A majority of the companies deemed to be closest to the default threshold were recently involved in private equity transactions, according to a new report from Standard & Poor’s.
The debt rating company reported that the number of such “weakest links” has increased significantly since mid-2007. As of March 10, there are 114 weakest links, of which 93 are U.S.-based. This compares with 77 in December and 62 in June 2007.
In its finding about the private equity connection, S&P said, more than half those 93 U.S. corporate weaklings were involved in PE transactions. “This is not surprising,” the report explained, “as a deluge of liquidity in the bond and loan markets in recent years has spurred a wave of leveraged activity, including private-equity sponsors seeking to put cheap money to work on behalf of their clients.”
Weakest links — which S&P described as companies closest to default — are defined as entities rated B-minus and lower with either a negative outlook or with ratings on CreditWatch with negative implications.
What’s more, S&P pointed out, the proportion of sponsor involvement increases at lower rating categories, suggesting that private equity firms “in their acquisitive phase” may have built up a disproportionate exposure to companies carrying the greatest risk of default.
For example, private equity presence exceeds 60 percent among entities rated CCC-plus or lower, but 40 percent among entities rated B-minus.
Keep in mind that S&P has found that over the years, on average, 43 percent of entities rated CCC-plus or lower default within three years, versus just 28 percent for B-minus rated companies.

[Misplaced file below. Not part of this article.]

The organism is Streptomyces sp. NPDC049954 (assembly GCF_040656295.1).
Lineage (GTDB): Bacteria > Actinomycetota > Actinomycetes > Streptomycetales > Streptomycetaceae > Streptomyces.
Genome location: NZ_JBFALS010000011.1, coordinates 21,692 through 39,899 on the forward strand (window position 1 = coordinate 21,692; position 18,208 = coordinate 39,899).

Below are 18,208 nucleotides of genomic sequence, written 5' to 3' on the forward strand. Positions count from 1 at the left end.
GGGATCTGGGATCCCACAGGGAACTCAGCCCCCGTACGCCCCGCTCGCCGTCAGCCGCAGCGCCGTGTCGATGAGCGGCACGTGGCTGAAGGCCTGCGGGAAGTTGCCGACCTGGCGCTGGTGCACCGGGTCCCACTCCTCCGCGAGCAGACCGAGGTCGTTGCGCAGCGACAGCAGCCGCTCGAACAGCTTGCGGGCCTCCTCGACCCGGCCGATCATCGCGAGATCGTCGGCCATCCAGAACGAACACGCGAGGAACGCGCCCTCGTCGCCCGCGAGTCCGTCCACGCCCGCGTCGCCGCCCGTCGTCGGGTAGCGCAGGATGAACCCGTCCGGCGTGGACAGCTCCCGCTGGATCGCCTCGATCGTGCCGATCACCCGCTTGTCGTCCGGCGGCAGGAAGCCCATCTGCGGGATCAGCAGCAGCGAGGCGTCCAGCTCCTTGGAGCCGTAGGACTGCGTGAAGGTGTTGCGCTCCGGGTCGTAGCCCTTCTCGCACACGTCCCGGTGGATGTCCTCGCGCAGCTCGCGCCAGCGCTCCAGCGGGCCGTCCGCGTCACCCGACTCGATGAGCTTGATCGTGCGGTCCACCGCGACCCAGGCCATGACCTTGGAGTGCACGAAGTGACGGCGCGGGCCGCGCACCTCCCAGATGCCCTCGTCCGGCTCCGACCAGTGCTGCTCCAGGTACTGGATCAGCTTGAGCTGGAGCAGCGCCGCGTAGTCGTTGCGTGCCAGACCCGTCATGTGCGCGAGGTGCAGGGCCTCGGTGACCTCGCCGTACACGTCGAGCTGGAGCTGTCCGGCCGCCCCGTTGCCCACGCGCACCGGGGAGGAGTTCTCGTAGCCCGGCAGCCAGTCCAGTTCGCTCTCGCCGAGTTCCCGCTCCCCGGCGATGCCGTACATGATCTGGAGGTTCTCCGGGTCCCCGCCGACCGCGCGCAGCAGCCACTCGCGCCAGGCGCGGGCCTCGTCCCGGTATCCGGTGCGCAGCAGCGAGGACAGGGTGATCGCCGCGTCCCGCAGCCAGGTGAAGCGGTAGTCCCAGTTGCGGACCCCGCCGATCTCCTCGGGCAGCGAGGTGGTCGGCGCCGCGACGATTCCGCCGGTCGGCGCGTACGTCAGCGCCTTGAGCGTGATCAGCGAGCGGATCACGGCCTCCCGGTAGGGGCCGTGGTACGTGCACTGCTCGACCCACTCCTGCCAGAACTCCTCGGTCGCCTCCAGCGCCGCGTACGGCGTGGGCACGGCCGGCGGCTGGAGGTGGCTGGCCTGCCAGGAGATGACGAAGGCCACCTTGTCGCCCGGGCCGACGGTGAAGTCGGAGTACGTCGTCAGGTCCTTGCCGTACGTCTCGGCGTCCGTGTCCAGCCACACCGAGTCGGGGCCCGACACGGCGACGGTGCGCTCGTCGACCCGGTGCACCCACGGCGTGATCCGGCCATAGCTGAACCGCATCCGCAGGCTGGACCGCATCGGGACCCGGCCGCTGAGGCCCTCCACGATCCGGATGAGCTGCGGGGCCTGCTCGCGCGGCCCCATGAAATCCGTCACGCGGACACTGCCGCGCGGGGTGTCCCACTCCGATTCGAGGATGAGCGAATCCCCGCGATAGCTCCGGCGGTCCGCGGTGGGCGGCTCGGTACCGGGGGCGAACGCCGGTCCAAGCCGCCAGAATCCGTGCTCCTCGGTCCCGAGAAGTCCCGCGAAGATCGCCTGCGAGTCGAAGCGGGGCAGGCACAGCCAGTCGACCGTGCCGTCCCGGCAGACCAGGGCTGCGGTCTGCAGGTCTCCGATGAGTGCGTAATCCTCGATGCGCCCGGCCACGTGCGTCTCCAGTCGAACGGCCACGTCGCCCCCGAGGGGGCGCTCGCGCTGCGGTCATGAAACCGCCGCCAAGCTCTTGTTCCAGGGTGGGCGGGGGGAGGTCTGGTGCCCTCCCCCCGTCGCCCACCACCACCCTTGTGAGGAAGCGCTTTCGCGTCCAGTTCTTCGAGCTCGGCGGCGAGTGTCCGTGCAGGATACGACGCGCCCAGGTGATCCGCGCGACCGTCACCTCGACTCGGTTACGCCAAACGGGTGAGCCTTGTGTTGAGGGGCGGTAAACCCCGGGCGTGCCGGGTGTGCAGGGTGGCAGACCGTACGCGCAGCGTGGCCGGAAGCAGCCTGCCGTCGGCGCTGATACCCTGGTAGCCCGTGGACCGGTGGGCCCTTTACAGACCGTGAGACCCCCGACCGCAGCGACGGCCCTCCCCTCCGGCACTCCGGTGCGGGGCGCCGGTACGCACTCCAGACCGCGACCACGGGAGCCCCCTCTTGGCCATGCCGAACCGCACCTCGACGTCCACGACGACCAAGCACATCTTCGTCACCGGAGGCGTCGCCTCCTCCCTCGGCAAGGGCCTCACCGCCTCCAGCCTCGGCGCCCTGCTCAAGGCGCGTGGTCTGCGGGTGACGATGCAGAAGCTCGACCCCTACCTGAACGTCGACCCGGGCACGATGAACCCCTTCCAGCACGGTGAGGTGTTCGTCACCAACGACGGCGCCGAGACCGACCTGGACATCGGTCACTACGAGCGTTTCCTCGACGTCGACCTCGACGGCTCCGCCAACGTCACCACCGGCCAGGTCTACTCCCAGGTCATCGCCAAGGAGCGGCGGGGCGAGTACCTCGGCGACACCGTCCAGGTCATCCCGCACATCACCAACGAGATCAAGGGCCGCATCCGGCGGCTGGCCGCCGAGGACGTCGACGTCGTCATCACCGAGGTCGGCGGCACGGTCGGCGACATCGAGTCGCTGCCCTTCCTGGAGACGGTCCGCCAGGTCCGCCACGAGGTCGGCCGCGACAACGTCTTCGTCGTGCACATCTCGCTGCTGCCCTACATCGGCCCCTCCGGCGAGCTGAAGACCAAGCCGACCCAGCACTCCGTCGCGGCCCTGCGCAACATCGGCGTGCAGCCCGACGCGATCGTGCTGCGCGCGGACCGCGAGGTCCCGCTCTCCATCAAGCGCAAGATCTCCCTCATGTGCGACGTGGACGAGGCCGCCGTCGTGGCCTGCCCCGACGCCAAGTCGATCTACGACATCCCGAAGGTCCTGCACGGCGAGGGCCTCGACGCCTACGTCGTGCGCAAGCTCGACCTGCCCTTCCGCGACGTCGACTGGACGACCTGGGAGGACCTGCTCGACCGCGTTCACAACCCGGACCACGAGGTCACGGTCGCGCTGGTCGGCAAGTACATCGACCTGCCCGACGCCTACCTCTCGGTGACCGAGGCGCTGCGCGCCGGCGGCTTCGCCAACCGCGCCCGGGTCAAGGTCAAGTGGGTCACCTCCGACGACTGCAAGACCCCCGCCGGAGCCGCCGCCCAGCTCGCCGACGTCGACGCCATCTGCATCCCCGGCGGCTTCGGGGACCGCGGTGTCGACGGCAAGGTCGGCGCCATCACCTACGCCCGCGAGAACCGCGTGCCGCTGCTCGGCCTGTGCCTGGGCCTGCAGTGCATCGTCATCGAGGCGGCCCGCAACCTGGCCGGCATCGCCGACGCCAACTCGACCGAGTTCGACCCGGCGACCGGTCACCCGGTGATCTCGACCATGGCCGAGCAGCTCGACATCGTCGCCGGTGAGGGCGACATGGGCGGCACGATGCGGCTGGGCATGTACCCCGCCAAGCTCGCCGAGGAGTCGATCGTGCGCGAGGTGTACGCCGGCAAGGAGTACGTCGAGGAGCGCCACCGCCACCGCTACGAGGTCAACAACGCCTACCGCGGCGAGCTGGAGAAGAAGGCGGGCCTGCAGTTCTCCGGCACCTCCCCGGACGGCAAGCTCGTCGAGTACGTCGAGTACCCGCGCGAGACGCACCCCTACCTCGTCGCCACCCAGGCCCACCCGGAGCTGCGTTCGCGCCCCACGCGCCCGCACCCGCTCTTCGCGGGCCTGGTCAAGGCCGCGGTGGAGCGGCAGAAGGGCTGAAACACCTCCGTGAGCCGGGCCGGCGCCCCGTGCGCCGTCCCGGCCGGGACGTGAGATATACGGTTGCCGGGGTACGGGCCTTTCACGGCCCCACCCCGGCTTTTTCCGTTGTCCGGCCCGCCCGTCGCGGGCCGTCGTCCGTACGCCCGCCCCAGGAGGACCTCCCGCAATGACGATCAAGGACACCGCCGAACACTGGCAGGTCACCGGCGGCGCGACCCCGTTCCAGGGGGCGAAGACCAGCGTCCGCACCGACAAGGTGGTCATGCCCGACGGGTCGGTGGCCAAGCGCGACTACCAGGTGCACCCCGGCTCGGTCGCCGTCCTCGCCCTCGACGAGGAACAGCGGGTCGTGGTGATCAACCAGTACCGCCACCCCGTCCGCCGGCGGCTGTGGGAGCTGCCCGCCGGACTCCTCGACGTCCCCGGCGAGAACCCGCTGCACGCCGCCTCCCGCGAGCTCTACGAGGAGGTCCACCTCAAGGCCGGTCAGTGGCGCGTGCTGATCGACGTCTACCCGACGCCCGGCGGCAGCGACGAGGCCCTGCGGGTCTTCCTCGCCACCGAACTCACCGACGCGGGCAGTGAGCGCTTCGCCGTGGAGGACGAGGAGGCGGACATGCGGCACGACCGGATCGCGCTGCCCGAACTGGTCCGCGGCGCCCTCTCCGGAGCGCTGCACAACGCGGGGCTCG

“The default risk exposure may be magnified this time around, because current market conditions have constrained the typical exit options afforded to sponsors,” such as an initial public offering, S&P noted.. However, long-term investors may yet be well positioned to ride out the ongoing volatility, the rating company adds.
In fact, of the 11 U.S. defaulters recorded in the year to date, five entities were associated with ties to private equity.
Historically, bad timing for leveraged buyouts can be deadly. This is because companies targeted by an LBO, “often led by a private-equity sponsor,” count on issuing additional debt or growing into their debt load to make the venture worthwhile for their investors. If these conditions are missing, the absence of a financial cushion may cause considerable damage for the target companies, S&P said.
The report also pointed out that for the past nine months, the sectors most vulnerable to default have been media and entertainment, consumer products, and retail/restaurants.